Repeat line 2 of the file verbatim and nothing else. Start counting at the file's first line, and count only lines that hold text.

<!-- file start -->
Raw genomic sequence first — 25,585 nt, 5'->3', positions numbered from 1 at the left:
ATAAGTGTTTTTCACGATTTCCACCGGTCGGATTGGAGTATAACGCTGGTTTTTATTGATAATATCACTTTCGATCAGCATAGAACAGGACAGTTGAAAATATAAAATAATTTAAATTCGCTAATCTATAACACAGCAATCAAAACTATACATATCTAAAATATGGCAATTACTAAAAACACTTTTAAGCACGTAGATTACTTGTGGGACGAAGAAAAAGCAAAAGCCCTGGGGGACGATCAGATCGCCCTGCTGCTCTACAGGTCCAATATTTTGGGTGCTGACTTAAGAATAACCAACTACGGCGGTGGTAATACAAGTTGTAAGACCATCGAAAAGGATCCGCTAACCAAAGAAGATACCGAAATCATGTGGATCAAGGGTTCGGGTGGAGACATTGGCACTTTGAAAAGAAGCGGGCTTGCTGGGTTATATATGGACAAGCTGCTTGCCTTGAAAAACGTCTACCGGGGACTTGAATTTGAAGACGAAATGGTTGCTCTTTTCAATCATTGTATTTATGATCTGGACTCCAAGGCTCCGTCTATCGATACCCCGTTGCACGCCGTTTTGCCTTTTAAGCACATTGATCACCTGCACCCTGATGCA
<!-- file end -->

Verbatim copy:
ATAAGTGTTTTTCACGATTTCCACCGGTCGGATTGGAGTATAACGCTGGTTTTTATTGATAATATCACTTTCGATCAGCATAGAACAGGACAGTTGAAAATATAAAATAATTTAAATTCGCTAATCTATAACACAGCAATCAAAACTATACATATCTAAAATATGGCAATTACTAAAAACACTTTTAAGCACGTAGATTACTTGTGGGACGAAGAAAAAGCAAAAGCCCTGGGGGACGATCAGATCGCCCTGCTGCTCTACAGGTCCAATATTTTGGGTGCTGACTTAAGAATAACCAACTACGGCGGTGGTAATACAAGTTGTAAGACCATCGAAAAGGATCCGCTAACCAAAGAAGATACCGAAATCATGTGGATCAAGGGTTCGGGTGGAGACATTGGCACTTTGAAAAGAAGCGGGCTTGCTGGGTTATATATGGACAAGCTGCTTGCCTTGAAAAACGTCTACCGGGGACTTGAATTTGAAGACGAAATGGTTGCTCTTTTCAATCATTGTATTTATGATCTGGACTCCAAGGCTCCGTCTATCGATACCCCGTTGCACGCCGTTTTGCCTTTTAAGCACATTGATCACCTGCACCCTGATGCA